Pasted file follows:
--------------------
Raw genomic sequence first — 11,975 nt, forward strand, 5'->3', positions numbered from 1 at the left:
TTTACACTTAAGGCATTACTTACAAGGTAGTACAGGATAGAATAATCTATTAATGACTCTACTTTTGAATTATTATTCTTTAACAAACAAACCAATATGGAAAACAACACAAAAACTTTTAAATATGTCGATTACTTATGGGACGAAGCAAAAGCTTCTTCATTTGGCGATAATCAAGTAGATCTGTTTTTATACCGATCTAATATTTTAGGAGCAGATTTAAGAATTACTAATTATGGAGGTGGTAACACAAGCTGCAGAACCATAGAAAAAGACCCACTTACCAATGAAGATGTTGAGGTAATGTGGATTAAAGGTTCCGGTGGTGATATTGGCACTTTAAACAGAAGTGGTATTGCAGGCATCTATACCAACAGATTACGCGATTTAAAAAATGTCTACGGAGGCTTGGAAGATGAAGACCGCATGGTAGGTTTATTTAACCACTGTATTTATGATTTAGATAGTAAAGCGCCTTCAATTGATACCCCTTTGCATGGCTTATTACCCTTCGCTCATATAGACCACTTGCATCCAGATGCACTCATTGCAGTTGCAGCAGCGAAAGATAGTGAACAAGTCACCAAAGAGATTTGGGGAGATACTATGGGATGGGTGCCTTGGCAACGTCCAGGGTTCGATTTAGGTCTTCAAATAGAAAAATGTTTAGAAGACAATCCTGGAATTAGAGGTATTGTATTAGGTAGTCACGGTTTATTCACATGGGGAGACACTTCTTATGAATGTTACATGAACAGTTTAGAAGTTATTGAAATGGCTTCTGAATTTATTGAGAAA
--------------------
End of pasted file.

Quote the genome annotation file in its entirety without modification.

Raw genomic sequence first — 11,975 nt, forward strand, 5'->3', positions numbered from 1 at the left:
TTTACACTTAAGGCATTACTTACAAGGTAGTACAGGATAGAATAATCTATTAATGACTCTACTTTTGAATTATTATTCTTTAACAAACAAACCAATATGGAAAACAACACAAAAACTTTTAAATATGTCGATTACTTATGGGACGAAGCAAAAGCTTCTTCATTTGGCGATAATCAAGTAGATCTGTTTTTATACCGATCTAATATTTTAGGAGCAGATTTAAGAATTACTAATTATGGAGGTGGTAACACAAGCTGCAGAACCATAGAAAAAGACCCACTTACCAATGAAGATGTTGAGGTAATGTGGATTAAAGGTTCCGGTGGTGATATTGGCACTTTAAACAGAAGTGGTATTGCAGGCATCTATACCAACAGATTACGCGATTTAAAAAATGTCTACGGAGGCTTGGAAGATGAAGACCGCATGGTAGGTTTATTTAACCACTGTATTTATGATTTAGATAGTAAAGCGCCTTCAATTGATACCCCTTTGCATGGCTTATTACCCTTCGCTCATATAGACCACTTGCATCCAGATGCACTCATTGCAGTTGCAGCAGCGAAAGATAGTGAACAAGTCACCAAAGAGATTTGGGGAGATACTATGGGATGGGTGCCTTGGCAACGTCCAGGGTTCGATTTAGGTCTTCAAATAGAAAAATGTTTAGAAGACAATCCTGGAATTAGAGGTATTGTATTAGGTAGTCACGGTTTATTCACATGGGGAGACACTTCTTATGAATGTTACATGAACAGTTTAGAAGTTATTGAAATGGCTTCTGAATTTATTGAGAAA